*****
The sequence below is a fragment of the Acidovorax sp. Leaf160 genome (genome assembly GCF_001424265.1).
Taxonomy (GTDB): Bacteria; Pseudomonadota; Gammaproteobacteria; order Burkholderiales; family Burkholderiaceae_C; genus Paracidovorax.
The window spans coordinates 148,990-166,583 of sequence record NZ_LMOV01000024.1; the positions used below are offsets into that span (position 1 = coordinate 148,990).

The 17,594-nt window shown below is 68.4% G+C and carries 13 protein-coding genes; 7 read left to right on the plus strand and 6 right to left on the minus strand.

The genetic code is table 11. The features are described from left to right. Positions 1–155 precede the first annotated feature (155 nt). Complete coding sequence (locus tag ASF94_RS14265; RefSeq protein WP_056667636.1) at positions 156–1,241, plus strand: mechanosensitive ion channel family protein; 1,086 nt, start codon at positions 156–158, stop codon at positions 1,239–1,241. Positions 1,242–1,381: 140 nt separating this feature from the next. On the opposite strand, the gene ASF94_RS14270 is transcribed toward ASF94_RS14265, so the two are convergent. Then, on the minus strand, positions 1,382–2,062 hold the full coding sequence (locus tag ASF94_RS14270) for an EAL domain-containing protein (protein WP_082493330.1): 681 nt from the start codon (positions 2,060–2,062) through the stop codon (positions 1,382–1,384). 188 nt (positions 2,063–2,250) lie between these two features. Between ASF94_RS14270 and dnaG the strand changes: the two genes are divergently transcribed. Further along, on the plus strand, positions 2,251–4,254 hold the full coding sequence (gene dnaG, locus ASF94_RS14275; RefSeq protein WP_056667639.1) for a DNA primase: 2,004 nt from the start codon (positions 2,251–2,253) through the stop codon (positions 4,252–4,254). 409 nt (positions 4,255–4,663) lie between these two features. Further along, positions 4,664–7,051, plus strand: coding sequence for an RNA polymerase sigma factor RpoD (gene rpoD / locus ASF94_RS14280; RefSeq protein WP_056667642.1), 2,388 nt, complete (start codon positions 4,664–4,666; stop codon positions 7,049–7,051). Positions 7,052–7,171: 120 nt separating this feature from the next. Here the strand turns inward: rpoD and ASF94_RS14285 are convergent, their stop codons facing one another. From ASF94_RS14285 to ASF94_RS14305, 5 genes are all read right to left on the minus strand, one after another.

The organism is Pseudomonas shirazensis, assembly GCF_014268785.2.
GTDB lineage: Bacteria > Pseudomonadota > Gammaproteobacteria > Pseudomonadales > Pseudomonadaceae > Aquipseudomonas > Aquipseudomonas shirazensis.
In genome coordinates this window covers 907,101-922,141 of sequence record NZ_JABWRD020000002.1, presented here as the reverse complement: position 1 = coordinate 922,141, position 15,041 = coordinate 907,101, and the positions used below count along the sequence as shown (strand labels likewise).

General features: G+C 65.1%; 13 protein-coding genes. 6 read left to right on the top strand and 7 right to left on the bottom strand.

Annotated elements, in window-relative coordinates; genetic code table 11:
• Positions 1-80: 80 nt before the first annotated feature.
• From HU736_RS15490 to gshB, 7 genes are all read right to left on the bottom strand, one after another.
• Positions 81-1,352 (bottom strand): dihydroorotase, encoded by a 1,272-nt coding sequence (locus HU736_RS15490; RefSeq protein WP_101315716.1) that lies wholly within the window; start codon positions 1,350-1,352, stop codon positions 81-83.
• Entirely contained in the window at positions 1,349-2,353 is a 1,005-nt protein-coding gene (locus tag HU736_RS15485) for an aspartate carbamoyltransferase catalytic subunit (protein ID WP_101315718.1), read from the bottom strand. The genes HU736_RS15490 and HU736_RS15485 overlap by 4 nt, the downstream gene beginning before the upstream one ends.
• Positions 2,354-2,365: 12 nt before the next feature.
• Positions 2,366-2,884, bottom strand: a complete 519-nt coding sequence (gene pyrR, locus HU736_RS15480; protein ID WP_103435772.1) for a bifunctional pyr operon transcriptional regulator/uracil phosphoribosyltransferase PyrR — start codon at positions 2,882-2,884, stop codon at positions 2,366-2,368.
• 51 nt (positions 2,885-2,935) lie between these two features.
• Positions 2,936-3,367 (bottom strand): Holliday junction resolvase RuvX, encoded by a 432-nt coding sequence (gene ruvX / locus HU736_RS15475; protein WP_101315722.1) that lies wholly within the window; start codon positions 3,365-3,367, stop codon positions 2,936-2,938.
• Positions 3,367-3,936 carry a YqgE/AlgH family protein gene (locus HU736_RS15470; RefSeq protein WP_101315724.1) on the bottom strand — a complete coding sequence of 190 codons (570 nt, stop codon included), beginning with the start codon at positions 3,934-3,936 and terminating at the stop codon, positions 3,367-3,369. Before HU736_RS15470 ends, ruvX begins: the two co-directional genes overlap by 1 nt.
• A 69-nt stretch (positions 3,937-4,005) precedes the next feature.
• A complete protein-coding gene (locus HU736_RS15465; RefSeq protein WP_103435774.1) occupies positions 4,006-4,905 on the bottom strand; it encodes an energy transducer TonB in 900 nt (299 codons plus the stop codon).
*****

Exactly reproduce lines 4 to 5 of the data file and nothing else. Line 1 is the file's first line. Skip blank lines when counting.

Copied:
The 17,594-nt window shown below is 68.4% G+C and carries 13 protein-coding genes; 7 read left to right on the plus strand and 6 right to left on the minus strand.

The genetic code is table 11. The features are described from left to right. Positions 1–155 precede the first annotated feature (155 nt). Complete coding sequence (locus tag ASF94_RS14265; RefSeq protein WP_056667636.1) at positions 156–1,241, plus strand: mechanosensitive ion channel family protein; 1,086 nt, start codon at positions 156–158, stop codon at positions 1,239–1,241. Positions 1,242–1,381: 140 nt separating this feature from the next. On the opposite strand, the gene ASF94_RS14270 is transcribed toward ASF94_RS14265, so the two are convergent. Then, on the minus strand, positions 1,382–2,062 hold the full coding sequence (locus tag ASF94_RS14270) for an EAL domain-containing protein (protein WP_082493330.1): 681 nt from the start codon (positions 2,060–2,062) through the stop codon (positions 1,382–1,384). 188 nt (positions 2,063–2,250) lie between these two features. Between ASF94_RS14270 and dnaG the strand changes: the two genes are divergently transcribed. Further along, on the plus strand, positions 2,251–4,254 hold the full coding sequence (gene dnaG, locus ASF94_RS14275; RefSeq protein WP_056667639.1) for a DNA primase: 2,004 nt from the start codon (positions 2,251–2,253) through the stop codon (positions 4,252–4,254). 409 nt (positions 4,255–4,663) lie between these two features. Further along, positions 4,664–7,051, plus strand: coding sequence for an RNA polymerase sigma factor RpoD (gene rpoD / locus ASF94_RS14280; RefSeq protein WP_056667642.1), 2,388 nt, complete (start codon positions 4,664–4,666; stop codon positions 7,049–7,051). Positions 7,052–7,171: 120 nt separating this feature from the next. Here the strand turns inward: rpoD and ASF94_RS14285 are convergent, their stop codons facing one another. From ASF94_RS14285 to ASF94_RS14305, 5 genes are all read right to left on the minus strand, one after another.